A sampling of especially fetching, and frustrating, action words
Two chapters and three appendices in Vex, Hex, Smash, Smooch exist to help you sort out and sift through some of the trickiest verbs in English. They might be verbs with irregular past-tense forms. They might be phrasal verbs, action words that change depending on the adverb or preposition they hitch up with. They might be verbs that are often used, misused, abused, and confused. These are the headache verbs.
But for every headache verb there is a heavenly one: a term that is endlessly rich and carries mysterious power. It may be a word whose meaning has shifted over time, so that it has many different layers of meaning. We want to understand them all, and to select the perfect verb for every sentence.
I will use this space to showcase both heavenly verbs and headache verbs, rotating a different set of verbs in every week. Some of these verbs appear in Vex, Hex, Smash, Smooch, some of them appear only here.
(New batch, added 12/4/13)
Lament. To regret strongly. Ordinary mortals would utter a sentence like “I am sad that this happened” when a turn of events distresses them. A writer says, “I lament this.” The verb derives from the Latin for “weeping, wailing.” Into the English word is packed the senses of “to mourn, to express grief, to regret” and “to feel disappointment over something considered unsatisfactory, unreasonable, or unfair.” A mountain of heartache in a single syllable.
Lend/Loan. Shakespeare got it right when he wrote, “Neither a borrower nor a lender be; / For loan oft loseth both itself and friend.” It’s pithy advice, and notice how loan is used as a noun. Nitpickers like to say that loan shouldn’t be used as a verb at all: to lend (a verb) is to allow someone to borrow something and loan (a noun) refers to what is lent. One caveat, though. It was indeed labeled a Yankee adulteration, but loan has long been a verb in American English and is not incorrect when used to describe a transaction of money (The bank loaned Stella $10,000 to help her establish her jewelry business) or physical goods. If you are writing in a figurative mood, use lend, as Shakespeare did with Lend me your ears.
LinkedIn. Social-media success story also shows how phrasal verbs have become darlings of the last couple of centuries.
Log on (to). Back in 1996, many writers and editors followed the verb log with into. The editors of Wired magazine (aka yours truly) tried to set them straight in the irreverent Wired Style:
“Keep the to discrete—don’t write ‘log onto’ or ‘log into.’ Unconvinced by our prepositional logic? Consider the difference between He came on to me and He came onto me.”
To use phrasal verbs without making mistakes, we have to understand them. Log on means “to access a computer or network.” When we’re done, we log off. Two phrasal verbs. In both, we must keep the verb and particle unconjoined in order to conjugate correctly: It’s log on, logging on, and logged on. After all, can you imagine the spelling train wrecks that would result if we started with logon? Could we live with a gerund like logoning?
Look after/ down on/ into/ out/ out for/ over/ up. You can accept responsibility for looking after your little sibling and still look down on him for crying. After your parents look over the homework you helped him complete, they’ll take him off your hands. As a reward, you might ask them to look into letting you borrow the car tonight, after you look up the ticket prices for that concert and confirm they cost less than child care money.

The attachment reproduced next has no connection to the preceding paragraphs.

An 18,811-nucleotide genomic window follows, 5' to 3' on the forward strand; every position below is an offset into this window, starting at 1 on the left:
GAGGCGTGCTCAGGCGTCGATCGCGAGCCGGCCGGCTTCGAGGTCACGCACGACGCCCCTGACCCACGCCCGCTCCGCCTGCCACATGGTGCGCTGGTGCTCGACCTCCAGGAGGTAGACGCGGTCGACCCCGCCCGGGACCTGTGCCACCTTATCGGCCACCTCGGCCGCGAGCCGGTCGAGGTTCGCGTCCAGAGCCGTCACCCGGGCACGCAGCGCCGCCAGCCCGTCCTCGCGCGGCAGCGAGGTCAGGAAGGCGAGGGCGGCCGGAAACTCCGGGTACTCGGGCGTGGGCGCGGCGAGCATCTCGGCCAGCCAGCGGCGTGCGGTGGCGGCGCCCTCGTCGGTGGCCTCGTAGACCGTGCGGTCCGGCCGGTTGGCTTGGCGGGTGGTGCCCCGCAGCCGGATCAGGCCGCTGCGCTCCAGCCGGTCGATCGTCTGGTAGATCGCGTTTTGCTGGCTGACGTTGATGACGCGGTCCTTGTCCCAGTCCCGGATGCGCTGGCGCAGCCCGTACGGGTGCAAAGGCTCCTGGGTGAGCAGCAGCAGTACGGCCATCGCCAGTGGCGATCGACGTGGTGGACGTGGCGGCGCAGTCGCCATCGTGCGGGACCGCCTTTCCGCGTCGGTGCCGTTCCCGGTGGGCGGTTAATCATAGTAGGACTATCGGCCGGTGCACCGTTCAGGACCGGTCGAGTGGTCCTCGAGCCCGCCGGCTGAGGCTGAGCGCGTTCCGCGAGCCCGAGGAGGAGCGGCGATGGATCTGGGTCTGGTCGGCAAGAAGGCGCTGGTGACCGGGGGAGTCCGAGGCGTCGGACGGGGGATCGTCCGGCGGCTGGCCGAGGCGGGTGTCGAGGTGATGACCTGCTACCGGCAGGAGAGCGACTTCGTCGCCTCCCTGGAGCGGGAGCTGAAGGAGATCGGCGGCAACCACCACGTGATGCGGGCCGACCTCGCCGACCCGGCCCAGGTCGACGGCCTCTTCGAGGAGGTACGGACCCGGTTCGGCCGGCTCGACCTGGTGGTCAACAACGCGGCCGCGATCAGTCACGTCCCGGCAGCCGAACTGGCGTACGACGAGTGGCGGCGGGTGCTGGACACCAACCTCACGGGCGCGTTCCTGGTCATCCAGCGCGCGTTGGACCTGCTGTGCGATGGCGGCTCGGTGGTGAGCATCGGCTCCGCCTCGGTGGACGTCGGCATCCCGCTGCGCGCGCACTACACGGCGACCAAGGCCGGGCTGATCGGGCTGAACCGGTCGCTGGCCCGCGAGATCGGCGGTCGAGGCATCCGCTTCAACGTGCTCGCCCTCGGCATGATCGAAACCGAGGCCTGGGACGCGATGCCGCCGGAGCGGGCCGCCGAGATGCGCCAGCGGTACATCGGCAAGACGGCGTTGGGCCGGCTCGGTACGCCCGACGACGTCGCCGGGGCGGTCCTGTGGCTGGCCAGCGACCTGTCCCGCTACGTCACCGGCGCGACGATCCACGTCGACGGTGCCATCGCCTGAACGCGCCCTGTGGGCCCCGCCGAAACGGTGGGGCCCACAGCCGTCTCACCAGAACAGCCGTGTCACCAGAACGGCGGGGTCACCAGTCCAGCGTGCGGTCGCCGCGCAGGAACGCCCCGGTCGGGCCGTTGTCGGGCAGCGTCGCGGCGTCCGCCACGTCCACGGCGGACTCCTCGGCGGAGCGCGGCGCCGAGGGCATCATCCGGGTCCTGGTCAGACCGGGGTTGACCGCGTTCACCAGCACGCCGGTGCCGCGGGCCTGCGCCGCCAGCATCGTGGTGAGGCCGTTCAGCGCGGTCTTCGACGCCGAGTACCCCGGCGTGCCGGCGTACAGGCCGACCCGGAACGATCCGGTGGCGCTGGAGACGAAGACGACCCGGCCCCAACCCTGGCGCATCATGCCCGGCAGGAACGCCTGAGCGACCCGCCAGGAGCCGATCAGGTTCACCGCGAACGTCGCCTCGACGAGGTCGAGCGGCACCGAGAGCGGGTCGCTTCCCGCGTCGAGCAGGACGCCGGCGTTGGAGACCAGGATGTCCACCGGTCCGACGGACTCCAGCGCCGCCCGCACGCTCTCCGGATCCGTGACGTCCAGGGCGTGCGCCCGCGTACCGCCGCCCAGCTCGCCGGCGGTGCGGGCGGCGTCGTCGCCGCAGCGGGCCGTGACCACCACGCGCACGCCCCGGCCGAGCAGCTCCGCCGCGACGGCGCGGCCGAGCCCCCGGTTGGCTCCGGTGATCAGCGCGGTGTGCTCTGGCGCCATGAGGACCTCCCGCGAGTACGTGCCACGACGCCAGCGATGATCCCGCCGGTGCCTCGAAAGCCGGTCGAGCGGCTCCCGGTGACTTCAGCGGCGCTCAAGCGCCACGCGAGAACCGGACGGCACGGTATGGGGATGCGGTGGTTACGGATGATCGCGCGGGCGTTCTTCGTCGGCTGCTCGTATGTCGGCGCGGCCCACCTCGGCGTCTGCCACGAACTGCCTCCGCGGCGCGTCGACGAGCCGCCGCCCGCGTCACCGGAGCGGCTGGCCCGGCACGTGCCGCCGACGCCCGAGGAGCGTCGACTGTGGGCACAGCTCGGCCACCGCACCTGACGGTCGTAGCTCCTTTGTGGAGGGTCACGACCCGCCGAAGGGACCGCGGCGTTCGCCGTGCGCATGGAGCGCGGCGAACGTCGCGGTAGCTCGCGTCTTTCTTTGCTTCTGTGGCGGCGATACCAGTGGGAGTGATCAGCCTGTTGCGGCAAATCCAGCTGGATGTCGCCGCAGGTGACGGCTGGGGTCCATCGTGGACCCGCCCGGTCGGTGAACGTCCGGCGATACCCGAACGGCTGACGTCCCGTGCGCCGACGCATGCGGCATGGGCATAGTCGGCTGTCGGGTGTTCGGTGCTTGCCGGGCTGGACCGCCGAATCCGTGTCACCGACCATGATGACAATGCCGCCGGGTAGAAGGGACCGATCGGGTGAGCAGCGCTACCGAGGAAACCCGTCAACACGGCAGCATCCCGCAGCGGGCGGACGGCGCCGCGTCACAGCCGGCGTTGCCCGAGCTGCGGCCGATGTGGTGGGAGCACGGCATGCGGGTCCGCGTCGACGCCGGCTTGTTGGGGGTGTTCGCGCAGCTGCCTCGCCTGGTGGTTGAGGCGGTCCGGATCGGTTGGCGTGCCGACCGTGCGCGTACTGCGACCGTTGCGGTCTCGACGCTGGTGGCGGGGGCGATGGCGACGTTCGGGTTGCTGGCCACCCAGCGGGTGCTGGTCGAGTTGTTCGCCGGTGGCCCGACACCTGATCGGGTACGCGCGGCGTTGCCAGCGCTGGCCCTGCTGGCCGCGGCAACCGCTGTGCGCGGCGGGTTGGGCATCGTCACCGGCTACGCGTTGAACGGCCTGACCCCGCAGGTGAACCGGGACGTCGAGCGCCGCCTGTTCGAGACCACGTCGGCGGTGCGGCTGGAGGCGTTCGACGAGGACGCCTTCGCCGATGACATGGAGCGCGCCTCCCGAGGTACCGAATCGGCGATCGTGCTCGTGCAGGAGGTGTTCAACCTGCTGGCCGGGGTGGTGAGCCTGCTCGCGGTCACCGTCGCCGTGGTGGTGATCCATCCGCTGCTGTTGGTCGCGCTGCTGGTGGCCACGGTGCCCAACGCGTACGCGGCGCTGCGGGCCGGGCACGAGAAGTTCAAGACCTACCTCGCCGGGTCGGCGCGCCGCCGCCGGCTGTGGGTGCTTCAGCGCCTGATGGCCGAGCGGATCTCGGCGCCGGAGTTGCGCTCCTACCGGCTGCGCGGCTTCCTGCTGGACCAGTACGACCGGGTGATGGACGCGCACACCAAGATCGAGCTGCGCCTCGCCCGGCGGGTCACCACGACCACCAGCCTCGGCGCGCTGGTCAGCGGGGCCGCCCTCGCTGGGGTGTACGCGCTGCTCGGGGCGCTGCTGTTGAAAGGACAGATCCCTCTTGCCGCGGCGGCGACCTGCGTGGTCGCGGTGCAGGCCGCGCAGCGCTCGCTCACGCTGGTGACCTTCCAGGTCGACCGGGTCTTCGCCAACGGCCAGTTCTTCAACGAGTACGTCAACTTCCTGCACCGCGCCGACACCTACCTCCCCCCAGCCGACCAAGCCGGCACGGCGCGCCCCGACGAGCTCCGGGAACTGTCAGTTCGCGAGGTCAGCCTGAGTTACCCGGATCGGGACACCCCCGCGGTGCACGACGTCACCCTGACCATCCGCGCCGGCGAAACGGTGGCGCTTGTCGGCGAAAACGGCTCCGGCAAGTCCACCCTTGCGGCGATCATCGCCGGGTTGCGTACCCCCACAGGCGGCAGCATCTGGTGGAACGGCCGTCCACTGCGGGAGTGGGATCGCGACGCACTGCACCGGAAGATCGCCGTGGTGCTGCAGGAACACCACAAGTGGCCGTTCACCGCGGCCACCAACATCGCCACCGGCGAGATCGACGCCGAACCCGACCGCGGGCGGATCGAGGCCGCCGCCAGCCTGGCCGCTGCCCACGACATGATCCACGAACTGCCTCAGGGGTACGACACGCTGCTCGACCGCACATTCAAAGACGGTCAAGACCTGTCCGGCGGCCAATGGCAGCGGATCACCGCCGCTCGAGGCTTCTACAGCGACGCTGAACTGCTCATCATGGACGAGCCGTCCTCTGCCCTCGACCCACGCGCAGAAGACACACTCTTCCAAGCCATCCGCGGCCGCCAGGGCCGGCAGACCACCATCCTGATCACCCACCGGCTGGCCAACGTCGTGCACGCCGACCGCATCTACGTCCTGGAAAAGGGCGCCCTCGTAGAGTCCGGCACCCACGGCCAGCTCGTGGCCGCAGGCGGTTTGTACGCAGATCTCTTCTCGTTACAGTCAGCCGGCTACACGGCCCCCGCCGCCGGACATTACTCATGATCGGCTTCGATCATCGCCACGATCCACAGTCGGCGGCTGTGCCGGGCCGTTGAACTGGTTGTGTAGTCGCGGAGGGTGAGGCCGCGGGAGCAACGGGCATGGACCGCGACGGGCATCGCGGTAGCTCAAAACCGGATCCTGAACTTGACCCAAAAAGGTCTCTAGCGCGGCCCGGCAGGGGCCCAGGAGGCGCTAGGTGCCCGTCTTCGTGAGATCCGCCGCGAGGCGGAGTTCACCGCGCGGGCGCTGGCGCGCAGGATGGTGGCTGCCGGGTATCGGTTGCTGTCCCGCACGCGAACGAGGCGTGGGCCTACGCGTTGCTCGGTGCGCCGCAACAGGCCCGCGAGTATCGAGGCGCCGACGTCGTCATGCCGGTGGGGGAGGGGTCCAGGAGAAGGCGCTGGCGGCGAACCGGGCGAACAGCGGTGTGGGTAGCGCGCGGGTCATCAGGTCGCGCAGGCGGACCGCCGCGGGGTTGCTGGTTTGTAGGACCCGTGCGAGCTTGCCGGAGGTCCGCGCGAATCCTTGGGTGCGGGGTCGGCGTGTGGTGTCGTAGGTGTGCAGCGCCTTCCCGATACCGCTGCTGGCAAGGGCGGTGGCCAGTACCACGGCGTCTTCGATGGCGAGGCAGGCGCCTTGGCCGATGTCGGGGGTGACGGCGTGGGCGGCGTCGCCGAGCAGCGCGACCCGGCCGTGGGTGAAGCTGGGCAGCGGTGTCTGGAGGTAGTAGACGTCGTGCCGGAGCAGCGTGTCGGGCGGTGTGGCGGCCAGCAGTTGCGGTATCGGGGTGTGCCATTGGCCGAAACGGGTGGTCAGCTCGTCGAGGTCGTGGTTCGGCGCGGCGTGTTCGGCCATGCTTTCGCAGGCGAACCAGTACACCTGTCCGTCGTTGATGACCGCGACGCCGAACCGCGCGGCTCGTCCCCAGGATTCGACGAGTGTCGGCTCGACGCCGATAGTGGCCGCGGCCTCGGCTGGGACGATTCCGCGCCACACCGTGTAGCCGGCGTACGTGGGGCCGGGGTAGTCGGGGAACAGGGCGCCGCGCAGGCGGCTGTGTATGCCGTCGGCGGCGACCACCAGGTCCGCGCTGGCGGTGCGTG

Luck Out. Luck out was commonly used during World War II to mean “to meet with bad luck; run out of luck,” as in a soldier who was a casualty of battle or a poker player who lost his chips. But, oddly, it is more often used today to mean “to succeed because of good luck.” Luck as a verb dates back to the 16th century, and luck out, meaning “to succeed by luck,” is consistent with older uses. Luck is also now commonly combined as a verb with particles, especially into.
Lurch. The act of moving forward suddenly. Different people see this verb differently—to some it implies an inability to control the limbs, an unsteadiness of foot, an awkward up-and-down. But how much more exciting it is than move or walk! And what other verb combines spontaneity and powerful momentum? A trace of “urgency” is embedded in the sound of the word, as is the spirit the gloomy butler with the basso-profundo voice on The Addams Family. (His name, you’ll remember, was Lurch.)
Mailto. This odd compound refers to the code that makes an email address in a text or HTML message clickable.
Make out. We might ask, “Can you make out those people sitting on the pier?” Then we get closer, and the question changes: “Oh . . . are they making out?” But phrasal verbs can add baggage without adding heft, and they can blur meaning instead of sharpening it: perceive is more precise than make out.
Make up. A little makeup goes a long way—as does a little make up. When a teenager made up a story to her parents about how her sister snuck out of the house, the latter made up a story about how she played hooky. Both grounded, they made up, and one made the other up with their mom’s expensive makeup.
Mashup. Another Internet age coinage. A mashup is an application that combines data, or functionality, from two or more sources to create new services.
Meander. To move or cause to move in a sinuous, spiral, or circular course. If you are walking aimlessly or going on a roundabout journey, you are meandering. But here’s what you probably didn’t know: the word derives from a river in modern-day Turkey, the Maiandros, which winds and wanders on its course. The words can suggest a lack of focus, but I rather like the idea of perambulating in a way that is unhurried, dreamy, open to change.